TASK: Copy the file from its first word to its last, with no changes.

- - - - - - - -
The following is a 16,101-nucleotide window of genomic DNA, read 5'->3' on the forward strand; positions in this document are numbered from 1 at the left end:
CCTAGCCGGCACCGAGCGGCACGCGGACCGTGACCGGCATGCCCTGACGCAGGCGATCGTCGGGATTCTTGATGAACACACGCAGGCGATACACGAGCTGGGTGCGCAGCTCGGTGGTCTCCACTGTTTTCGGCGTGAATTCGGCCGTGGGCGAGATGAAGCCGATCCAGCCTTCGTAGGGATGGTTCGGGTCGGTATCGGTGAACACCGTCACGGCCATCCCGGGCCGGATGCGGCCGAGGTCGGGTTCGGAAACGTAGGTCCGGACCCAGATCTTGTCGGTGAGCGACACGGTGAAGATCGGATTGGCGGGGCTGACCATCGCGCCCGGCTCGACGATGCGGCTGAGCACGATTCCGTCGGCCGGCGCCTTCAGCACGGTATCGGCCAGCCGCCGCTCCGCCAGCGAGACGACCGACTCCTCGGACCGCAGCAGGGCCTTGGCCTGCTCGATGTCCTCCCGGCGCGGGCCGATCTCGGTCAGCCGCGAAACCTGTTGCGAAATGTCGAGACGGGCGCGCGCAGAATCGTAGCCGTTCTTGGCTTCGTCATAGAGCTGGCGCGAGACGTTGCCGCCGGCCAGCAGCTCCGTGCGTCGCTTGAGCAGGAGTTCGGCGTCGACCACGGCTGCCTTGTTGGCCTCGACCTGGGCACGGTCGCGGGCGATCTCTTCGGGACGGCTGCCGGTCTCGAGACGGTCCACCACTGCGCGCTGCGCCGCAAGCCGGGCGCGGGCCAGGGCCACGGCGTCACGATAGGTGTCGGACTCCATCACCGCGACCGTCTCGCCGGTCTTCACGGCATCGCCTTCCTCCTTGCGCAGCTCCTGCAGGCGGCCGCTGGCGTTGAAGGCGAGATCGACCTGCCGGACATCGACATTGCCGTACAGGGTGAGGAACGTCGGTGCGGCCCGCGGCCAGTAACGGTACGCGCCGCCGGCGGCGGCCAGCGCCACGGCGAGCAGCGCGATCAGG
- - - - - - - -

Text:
The following is a 16,101-nucleotide window of genomic DNA, read 5'->3' on the forward strand; positions in this document are numbered from 1 at the left end:
CCTAGCCGGCACCGAGCGGCACGCGGACCGTGACCGGCATGCCCTGACGCAGGCGATCGTCGGGATTCTTGATGAACACACGCAGGCGATACACGAGCTGGGTGCGCAGCTCGGTGGTCTCCACTGTTTTCGGCGTGAATTCGGCCGTGGGCGAGATGAAGCCGATCCAGCCTTCGTAGGGATGGTTCGGGTCGGTATCGGTGAACACCGTCACGGCCATCCCGGGCCGGATGCGGCCGAGGTCGGGTTCGGAAACGTAGGTCCGGACCCAGATCTTGTCGGTGAGCGACACGGTGAAGATCGGATTGGCGGGGCTGACCATCGCGCCCGGCTCGACGATGCGGCTGAGCACGATTCCGTCGGCCGGCGCCTTCAGCACGGTATCGGCCAGCCGCCGCTCCGCCAGCGAGACGACCGACTCCTCGGACCGCAGCAGGGCCTTGGCCTGCTCGATGTCCTCCCGGCGCGGGCCGATCTCGGTCAGCCGCGAAACCTGTTGCGAAATGTCGAGACGGGCGCGCGCAGAATCGTAGCCGTTCTTGGCTTCGTCATAGAGCTGGCGCGAGACGTTGCCGCCGGCCAGCAGCTCCGTGCGTCGCTTGAGCAGGAGTTCGGCGTCGACCACGGCTGCCTTGTTGGCCTCGACCTGGGCACGGTCGCGGGCGATCTCTTCGGGACGGCTGCCGGTCTCGAGACGGTCCACCACTGCGCGCTGCGCCGCAAGCCGGGCGCGGGCCAGGGCCACGGCGTCACGATAGGTGTCGGACTCCATCACCGCGACCGTCTCGCCGGTCTTCACGGCATCGCCTTCCTCCTTGCGCAGCTCCTGCAGGCGGCCGCTGGCGTTGAAGGCGAGATCGACCTGCCGGACATCGACATTGCCGTACAGGGTGAGGAACGTCGGTGCGGCCCGCGGCCAGTAACGGTACGCGCCGCCGGCGGCGGCCAGCGCCACGGCGAGCAGCGCGATCAGG